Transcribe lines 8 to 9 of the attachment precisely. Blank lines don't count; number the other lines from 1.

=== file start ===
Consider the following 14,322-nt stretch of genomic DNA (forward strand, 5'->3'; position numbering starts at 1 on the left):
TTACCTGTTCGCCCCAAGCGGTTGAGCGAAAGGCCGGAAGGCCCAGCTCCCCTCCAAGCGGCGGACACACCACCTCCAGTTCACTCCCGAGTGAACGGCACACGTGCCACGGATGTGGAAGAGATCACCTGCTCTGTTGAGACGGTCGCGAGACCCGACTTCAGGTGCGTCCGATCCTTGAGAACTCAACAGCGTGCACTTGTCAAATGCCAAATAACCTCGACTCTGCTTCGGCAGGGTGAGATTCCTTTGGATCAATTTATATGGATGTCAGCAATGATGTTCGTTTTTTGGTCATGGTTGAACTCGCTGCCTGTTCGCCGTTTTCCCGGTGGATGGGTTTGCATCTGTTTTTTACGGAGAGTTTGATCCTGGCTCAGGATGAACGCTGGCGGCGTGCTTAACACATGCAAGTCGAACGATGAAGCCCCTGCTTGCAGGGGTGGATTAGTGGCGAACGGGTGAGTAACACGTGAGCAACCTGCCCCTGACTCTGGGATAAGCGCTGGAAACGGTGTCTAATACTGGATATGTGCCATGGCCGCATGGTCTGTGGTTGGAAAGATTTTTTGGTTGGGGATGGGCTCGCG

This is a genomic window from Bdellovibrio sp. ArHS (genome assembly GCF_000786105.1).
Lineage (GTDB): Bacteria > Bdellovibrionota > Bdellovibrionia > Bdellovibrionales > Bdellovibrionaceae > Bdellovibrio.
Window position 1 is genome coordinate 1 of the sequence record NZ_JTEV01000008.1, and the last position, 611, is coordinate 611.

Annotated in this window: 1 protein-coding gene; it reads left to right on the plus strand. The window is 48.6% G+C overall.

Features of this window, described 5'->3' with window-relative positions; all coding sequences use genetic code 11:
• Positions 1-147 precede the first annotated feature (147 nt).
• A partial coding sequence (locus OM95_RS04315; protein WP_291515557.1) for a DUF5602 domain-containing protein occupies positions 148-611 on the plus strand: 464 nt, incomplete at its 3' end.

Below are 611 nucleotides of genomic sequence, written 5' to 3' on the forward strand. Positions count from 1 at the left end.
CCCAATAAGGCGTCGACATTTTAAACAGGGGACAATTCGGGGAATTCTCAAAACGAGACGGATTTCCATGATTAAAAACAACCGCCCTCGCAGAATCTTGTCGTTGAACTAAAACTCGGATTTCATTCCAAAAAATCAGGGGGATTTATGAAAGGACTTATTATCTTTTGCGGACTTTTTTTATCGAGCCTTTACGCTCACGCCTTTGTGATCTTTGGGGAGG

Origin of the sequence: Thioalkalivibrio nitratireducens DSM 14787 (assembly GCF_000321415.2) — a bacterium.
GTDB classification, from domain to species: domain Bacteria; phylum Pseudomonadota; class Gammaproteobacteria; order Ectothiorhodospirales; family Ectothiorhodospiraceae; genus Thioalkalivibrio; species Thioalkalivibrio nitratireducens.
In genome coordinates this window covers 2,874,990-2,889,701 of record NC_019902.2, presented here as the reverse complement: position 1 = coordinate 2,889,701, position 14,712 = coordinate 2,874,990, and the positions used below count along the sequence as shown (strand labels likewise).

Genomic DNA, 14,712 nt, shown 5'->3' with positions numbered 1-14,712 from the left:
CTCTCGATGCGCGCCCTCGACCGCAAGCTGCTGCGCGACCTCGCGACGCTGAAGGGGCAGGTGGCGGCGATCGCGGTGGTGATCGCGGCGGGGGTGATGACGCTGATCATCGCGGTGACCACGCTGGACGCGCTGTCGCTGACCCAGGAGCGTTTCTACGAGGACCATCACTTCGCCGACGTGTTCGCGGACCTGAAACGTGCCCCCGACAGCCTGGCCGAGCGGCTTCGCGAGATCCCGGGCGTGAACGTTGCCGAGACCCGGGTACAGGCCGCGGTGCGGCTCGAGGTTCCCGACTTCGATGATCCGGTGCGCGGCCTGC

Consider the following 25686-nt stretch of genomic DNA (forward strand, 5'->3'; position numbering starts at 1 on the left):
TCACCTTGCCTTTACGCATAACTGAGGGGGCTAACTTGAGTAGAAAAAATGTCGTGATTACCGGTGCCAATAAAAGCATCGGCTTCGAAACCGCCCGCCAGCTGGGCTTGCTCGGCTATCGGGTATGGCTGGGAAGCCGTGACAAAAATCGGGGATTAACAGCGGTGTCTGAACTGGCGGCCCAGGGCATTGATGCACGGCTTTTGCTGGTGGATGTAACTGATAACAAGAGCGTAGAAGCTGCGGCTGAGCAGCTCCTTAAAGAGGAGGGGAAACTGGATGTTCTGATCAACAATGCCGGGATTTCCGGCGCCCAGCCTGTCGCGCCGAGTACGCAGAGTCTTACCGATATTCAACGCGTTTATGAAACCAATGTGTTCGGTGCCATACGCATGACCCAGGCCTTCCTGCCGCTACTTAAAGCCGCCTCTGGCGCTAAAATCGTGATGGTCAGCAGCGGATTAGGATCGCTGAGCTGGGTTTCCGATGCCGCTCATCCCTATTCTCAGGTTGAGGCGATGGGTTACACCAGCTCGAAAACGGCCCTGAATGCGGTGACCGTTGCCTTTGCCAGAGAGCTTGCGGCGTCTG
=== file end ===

• Positions 1-147 precede the first annotated feature (147 nt).
• A partial coding sequence (locus OM95_RS04315; protein WP_291515557.1) for a DUF5602 domain-containing protein occupies positions 148-611 on the plus strand: 464 nt, incomplete at its 3' end.